When recording equipment property, cost is the primary consideration, and depreciation is computed utilizing the straight-line technique over the projected reasonable assets’ lifetimes. The following are the useful lifetimes of the leading asset types owned by the company:

Table 1

Useful Lifetimes of the Leading Asset Types Owned by American Eagle Outfitters Inc.

 Equipment and fixtures Five years
Buildings 25 years
Information technology Three to five years
Leasehold improvements Lesser of 10 years

The weighted average remaining usable life of the company’s assets was around 7.5 years as of February 2020. The company’s management assesses the leasehold enhancements value, store equipment, and ROU operating lease assets connected with retail outlets that have been operated for long to achieve maturity in compliance with ASC 360, Plant, Property, and Equipment (“ASC 360”). Since individual stores are the minor level where separate cash flows can be identified, the company assesses long-lived assets for depreciation at that level. When occurrences and conditions indicate that long-lived assets deployed in operations may be depreciated and the planned undiscounted cash flows those assets are anticipated to generate are lower than the carried amounts, losses due to impairment are taken on those assets. In such cases, an impairment loss is given independently as an element of operating revenue within restructuring and impairment costs, and the depreciated assets are recalculated to their assessed fair value.

American Eagle Outfitters Inc. recognized asset impairment costs of $64.5 million on its holdings of 20 retail locations during the 2019 fiscal year. Of the total, $25.0 million was connected to the depreciation of the operating lease ROU assets and $39.5 million to the depreciation of leasehold enhancements and retail fixtures. The fourth quarter of Fiscal 2019 saw a comprehensive portfolio assessment that considered current and future performance estimates and strategic real estate objectives (American Eagle Outfitters Inc., 2020). Notably, this led to the recording of impairments due to store performance up to and including the Christmas selling season. The company concluded that these locations would not be able to make enough money throughout the anticipated remaining lease period to pay the carrying value of the assets in each store.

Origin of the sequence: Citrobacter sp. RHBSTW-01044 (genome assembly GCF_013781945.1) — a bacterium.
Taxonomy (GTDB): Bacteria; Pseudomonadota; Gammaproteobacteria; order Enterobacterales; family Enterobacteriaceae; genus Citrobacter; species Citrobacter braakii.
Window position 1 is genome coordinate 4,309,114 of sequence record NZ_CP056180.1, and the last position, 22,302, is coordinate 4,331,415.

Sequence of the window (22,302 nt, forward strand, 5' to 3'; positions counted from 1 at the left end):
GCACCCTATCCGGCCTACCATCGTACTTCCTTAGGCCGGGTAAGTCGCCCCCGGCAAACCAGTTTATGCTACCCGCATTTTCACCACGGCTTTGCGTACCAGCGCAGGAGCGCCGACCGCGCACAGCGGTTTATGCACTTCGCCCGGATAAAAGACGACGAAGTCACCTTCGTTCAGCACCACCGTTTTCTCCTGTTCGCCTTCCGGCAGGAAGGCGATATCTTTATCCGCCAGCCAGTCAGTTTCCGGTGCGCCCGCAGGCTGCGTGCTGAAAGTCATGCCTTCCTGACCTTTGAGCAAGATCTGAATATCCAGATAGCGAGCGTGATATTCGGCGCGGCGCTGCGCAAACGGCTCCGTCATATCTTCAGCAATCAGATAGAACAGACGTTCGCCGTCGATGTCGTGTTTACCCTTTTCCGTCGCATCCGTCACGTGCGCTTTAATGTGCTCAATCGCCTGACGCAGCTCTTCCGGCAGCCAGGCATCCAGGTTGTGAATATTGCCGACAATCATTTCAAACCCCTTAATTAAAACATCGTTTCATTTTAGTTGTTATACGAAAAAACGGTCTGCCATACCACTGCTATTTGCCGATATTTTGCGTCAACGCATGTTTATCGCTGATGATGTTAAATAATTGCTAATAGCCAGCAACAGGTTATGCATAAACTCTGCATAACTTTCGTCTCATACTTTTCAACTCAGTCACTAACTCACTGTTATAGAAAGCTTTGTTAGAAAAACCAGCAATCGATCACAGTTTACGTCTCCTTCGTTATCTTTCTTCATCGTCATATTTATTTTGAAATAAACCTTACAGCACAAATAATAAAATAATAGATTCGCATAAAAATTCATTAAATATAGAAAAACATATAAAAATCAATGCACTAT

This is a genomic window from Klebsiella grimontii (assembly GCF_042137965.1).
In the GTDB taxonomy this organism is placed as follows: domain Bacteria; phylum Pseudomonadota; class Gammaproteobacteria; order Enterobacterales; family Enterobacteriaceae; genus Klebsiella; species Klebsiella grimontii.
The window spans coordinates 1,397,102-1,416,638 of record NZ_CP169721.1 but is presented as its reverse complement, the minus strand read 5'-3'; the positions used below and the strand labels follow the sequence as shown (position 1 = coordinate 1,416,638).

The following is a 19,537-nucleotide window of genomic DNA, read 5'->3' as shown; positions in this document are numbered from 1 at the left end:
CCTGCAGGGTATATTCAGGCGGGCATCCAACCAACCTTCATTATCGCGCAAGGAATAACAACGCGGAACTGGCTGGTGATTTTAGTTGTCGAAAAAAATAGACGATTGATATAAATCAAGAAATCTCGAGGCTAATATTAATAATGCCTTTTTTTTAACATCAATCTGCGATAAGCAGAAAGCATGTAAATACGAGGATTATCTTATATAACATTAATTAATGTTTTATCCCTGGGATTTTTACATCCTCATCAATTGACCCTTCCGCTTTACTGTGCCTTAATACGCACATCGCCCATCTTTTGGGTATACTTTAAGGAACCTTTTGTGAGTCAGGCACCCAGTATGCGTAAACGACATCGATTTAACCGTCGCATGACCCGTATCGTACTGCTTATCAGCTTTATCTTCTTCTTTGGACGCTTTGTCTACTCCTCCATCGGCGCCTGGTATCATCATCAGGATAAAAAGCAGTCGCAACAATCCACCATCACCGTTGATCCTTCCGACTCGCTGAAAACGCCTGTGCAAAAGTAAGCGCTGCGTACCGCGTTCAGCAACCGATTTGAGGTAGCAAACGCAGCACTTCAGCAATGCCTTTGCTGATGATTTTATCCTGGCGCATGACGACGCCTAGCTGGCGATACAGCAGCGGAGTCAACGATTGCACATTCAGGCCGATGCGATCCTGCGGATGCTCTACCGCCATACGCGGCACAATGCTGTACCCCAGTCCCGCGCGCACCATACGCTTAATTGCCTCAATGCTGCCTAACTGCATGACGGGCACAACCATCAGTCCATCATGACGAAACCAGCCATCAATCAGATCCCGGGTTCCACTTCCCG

American Eagle Outfitters, Inc. (2020). Annual report.

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In this unit, you will continue to analyze and interpret the financial statements for American Eagle Outfitters, Inc. Using the financial statements (located in Appendix A: American Eagle Outfitters, Inc., 2020 Annual Report of the required textbook: Financial Accounting), review the company’s operational assets.

Operational Assets-Case of American Eagle Outfitters Inc

Operational Assets-Case of American Eagle Outfitters Inc

Consider the following questions:

What types of operational assets does the company have?

Are there any intangibles?

What inventory costing methods are used?

What depreciation methods are used?

Deliverable Requirements: Your evaluation of the company’s operational assets should have at least 5 pages (the title and reference pages are not counted in these 5 pages) as well as follow the requirements below for using the APA style.

For your evaluation of the operational assets, present industry findings regarding assets.

Address the questions above and consider their implications for American Eagle Outfitters, Inc.

Do not forget to review the notes to the financial statements for additional information about the company’s operational assets.